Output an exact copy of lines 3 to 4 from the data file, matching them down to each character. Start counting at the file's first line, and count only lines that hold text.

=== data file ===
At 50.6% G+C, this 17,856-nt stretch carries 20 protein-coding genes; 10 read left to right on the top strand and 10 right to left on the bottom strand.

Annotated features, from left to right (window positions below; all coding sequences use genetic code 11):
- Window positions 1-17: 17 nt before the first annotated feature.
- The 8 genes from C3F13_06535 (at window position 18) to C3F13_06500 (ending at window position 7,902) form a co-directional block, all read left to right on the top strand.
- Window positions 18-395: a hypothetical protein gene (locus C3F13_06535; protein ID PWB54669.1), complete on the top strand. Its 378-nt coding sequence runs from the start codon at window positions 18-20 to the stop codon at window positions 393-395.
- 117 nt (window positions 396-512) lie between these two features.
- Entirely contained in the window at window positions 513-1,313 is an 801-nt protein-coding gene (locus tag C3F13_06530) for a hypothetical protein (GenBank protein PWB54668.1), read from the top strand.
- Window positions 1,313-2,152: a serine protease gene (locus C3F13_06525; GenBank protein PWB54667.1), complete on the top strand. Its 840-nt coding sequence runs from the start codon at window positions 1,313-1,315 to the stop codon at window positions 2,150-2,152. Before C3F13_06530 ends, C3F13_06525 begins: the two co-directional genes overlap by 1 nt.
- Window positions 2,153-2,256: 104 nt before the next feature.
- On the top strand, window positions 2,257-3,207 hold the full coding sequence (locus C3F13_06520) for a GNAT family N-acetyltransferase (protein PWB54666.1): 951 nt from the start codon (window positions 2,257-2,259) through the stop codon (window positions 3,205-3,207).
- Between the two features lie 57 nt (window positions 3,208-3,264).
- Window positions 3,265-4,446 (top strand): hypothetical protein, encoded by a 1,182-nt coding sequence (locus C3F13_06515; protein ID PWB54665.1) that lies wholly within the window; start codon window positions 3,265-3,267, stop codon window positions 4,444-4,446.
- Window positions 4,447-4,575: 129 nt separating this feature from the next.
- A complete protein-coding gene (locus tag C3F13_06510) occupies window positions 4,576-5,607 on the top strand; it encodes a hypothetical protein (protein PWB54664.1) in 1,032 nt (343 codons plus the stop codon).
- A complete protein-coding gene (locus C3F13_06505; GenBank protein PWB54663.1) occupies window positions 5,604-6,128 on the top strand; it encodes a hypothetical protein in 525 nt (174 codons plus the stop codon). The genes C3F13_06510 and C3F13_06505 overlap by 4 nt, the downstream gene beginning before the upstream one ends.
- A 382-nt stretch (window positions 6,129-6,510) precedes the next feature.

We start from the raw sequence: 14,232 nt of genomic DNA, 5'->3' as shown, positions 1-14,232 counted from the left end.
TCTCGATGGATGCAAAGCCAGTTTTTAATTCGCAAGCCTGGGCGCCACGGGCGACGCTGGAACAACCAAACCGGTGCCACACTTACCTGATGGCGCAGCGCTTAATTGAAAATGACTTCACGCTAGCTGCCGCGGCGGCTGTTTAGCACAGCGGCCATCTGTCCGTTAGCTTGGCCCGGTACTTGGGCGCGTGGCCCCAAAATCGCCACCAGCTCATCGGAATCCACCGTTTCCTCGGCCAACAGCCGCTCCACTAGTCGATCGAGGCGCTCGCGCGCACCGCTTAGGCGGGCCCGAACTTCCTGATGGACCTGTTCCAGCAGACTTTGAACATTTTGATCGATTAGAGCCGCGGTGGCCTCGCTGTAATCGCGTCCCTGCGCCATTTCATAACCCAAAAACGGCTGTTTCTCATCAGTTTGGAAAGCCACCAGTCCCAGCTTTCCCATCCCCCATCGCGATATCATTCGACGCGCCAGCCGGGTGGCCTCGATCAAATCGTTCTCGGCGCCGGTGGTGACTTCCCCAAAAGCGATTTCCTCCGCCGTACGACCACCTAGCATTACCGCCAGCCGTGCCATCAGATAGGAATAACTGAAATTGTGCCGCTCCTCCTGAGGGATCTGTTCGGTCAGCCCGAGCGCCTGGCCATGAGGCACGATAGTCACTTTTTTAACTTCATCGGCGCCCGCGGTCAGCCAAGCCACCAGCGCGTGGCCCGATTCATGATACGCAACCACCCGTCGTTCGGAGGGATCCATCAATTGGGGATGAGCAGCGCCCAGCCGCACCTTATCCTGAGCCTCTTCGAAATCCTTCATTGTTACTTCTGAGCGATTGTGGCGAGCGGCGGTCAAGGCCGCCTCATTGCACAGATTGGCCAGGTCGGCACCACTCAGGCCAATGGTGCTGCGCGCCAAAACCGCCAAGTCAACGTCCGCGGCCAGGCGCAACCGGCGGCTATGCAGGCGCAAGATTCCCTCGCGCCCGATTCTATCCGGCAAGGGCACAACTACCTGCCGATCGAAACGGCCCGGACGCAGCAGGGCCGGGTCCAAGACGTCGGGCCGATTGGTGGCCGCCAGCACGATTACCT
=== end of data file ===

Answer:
- Window positions 1-17: 17 nt before the first annotated feature.
- The 8 genes from C3F13_06535 (at window position 18) to C3F13_06500 (ending at window position 7,902) form a co-directional block, all read left to right on the top strand.